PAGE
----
An aerial view of the Byzantine-era Hagia Sophia, on Saturday, April 25, 2020, one of Istanbul's main tourist attractions in the historic Sultanahmet district of Istanbul. The 6th-century building is now at the center of a heated debate between conservative groups who want it to be reconverted into a mosque and those who believe the World Heritage site should remain a museum. (AP Photo)
People visit the Byzantine-era Hagia Sophia, one of Istanbul's main tourist attractions in the historic Sultanahmet district of Istanbul, Thursday, June 25, 2020. The 6th-century building is now at the center of a heated debate between conservative groups who want it to be reconverted into a mosque and those who believe the World Heritage site should remain a museum. (AP Photo/Emrah Gurel)
People visit the Byzantine-era Hagia Sophia, one of Istanbul's main tourist attractions in the historic Sultanahmet district of Istanbul, Thursday, June 25, 2020. The 6th-century building is now at the center of a heated debate between conservative groups who want it to be reconverted into a mosque and those who believe the World Heritage site should remain a museum. (AP Photo/Emrah Gurel)
People visit the Byzantine-era Hagia Sophia, one of Istanbul's main tourist attractions in the historic Sultanahmet district of Istanbul on Thursday, June 25, 2020. The 6th-century building is now at the center of a heated debate between conservative groups who want it to be reconverted into a mosque and those who believe the World Heritage site should remain a museum. (AP Photo/Emrah Gurel)
People visit the Byzantine-era Hagia Sophia, one of Istanbul's main tourist attractions in the historic Sultanahmet district of Istanbul on Thursday, June 25, 2020. The 6th-century building is now at the center of a heated debate between conservative groups who want it to be reconverted into a mosque and those who believe the World Heritage site should remain a museum. (AP Photo/Emrah Gurel)
A view of the Byzantine-era Hagia Sophia, one of Istanbul's main tourist attractions in the historic Sultanahmet district of Istanbul, Thursday, June 25, 2020. The 6th-century building is now at the center of a heated debate between conservative groups who want it to be reconverted into a mosque and those who believe the World Heritage site should remain a museum. (AP Photo/Emrah Gurel)
A view of the Byzantine-era Hagia Sophia, one of Istanbul's main tourist attractions in the historic Sultanahmet district of Istanbul, Thursday, June 25, 2020. The 6th-century building is now at the center of a heated debate between conservative groups who want it to be reconverted into a mosque and those who believe the World Heritage site should remain a museum. (AP Photo/Emrah Gurel)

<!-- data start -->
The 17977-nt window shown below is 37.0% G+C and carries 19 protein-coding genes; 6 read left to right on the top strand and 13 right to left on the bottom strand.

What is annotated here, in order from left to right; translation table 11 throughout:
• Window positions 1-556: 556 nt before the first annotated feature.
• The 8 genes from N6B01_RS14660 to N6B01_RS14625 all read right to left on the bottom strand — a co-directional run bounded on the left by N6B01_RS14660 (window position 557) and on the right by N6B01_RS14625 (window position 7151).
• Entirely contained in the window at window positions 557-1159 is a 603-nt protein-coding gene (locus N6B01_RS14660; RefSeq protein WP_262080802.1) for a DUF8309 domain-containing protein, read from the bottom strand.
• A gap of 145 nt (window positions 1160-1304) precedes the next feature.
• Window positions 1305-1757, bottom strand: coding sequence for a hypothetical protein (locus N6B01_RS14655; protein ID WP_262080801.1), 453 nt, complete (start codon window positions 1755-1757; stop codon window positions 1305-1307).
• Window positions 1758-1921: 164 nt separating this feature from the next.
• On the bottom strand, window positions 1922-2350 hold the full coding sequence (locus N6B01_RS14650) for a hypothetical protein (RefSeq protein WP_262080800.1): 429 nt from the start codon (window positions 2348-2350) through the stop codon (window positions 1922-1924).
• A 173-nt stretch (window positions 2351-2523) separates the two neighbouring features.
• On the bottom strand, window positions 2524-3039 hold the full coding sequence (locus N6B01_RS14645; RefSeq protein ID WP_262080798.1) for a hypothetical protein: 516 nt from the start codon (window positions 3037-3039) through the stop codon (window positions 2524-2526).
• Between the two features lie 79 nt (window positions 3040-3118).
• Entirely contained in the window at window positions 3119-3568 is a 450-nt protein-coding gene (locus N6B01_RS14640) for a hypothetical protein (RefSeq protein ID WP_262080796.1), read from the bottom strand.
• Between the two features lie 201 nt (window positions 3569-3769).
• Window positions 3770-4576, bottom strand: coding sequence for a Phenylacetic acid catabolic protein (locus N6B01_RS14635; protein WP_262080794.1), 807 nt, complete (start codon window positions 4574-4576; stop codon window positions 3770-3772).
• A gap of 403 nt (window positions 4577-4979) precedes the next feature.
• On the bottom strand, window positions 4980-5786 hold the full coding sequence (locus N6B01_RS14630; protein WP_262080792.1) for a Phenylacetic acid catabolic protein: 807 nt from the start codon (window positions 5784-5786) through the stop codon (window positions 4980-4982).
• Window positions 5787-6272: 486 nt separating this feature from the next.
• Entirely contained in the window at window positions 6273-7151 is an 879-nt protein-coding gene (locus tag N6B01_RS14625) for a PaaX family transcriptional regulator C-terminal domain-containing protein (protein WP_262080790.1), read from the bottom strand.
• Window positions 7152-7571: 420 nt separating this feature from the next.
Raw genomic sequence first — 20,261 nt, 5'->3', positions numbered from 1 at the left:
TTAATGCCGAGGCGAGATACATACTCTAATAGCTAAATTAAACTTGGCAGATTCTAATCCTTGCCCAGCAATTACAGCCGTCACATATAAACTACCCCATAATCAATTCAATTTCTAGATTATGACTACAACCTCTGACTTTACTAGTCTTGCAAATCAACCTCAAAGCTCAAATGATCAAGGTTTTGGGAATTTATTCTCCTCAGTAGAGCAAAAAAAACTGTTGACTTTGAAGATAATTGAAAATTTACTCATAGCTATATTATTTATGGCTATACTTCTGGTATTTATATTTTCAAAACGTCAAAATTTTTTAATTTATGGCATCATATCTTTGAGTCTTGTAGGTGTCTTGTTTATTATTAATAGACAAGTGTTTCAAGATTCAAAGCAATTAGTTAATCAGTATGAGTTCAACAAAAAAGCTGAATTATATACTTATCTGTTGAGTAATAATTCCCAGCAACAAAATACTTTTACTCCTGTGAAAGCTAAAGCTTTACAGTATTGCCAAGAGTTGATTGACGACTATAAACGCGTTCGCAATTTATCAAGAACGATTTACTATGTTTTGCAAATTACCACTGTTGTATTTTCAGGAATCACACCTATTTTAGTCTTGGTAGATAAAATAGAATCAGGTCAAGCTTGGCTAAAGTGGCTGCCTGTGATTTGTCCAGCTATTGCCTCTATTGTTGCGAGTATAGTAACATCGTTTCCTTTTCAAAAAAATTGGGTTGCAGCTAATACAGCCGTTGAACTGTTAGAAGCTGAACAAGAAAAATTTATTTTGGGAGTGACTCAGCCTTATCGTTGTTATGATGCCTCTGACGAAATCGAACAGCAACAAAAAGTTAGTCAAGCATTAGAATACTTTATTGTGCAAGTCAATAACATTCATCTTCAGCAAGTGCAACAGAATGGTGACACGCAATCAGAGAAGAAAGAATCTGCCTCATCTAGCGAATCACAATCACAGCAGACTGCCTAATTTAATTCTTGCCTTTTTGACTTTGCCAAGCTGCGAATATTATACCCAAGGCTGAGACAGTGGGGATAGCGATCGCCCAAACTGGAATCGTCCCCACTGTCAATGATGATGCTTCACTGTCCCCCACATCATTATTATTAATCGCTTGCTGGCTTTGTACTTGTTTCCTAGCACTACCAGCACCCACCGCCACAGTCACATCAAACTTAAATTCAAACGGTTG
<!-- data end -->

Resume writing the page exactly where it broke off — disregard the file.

FILE - In this Friday, Aug. 17, 2018 file photo, visitors walk towards the Byzantine-era Hagia Sophia, one of Istanbul's main tourist attractions, in the historic Sultanahmet district of Istanbul. The 6th-century building is now at the center of a heated debate between conservative groups who want it to be reconverted into a mosque and those who believe the World Heritage site should remain a museum. (AP Photo/Lefteris Pitarakis, File)
FILE - In this Friday, Aug. 17, 2018 file photo, visitors walk towards the Byzantine-era Hagia Sophia, one of Istanbul's main tourist attractions, in the historic Sultanahmet district of Istanbul. The 6th-century building is now at the center of a heated debate between conservative groups who want it to be reconverted into a mosque and those who believe the World Heritage site should remain a museum. (AP Photo/Lefteris Pitarakis, File)
FILE - In this Saturday, March 16, 2019 file photo, backdropped by Hagia Sophia, the Byzantine-era cathedral that was turned into a mosque and now serves as a museum, demonstrators protest holding a Turkish flag. The 6th-century building is now at the center of a heated debate between conservative groups who want it to be reconverted into a mosque and those who believe the World Heritage site should remain a museum. (AP Photo/Lefteris Pitarakis, File)
FILE - In this Saturday, March 16, 2019 file photo, backdropped by Hagia Sophia, the Byzantine-era cathedral that was turned into a mosque and now serves as a museum, demonstrators protest holding a Turkish flag. The 6th-century building is now at the center of a heated debate between conservative groups who want it to be reconverted into a mosque and those who believe the World Heritage site should remain a museum. (AP Photo/Lefteris Pitarakis, File)
FILE - In this Friday, May 29, 2020 file photo, a Muslim cleric recites the "prayer conquest" from the Quran, Islam's holy book, inside Istanbul's 6th-century Hagia Sophia — the main cathedral of the Byzantine Empire which was converted into a mosque with the Ottoman conquest of the city, then known as Constantinople, in 1453, in Istanbul. The 6th-century building is now at the center of a heated debate between conservative groups who want it to be reconverted into a mosque and those who believe the World Heritage site should remain a museum. (AP Photo)
FILE - In this Friday, May 29, 2020 file photo, a Muslim cleric recites the "prayer conquest" from the Quran, Islam's holy book, inside Istanbul's 6th-century Hagia Sophia — the main cathedral of the Byzantine Empire which was converted into a mosque with the Ottoman conquest of the city, then known as Constantinople, in 1453, in Istanbul. The 6th-century building is now at the center of a heated debate between conservative groups who want it to be reconverted into a mosque and those who believe the World Heritage site should remain a museum. (AP Photo)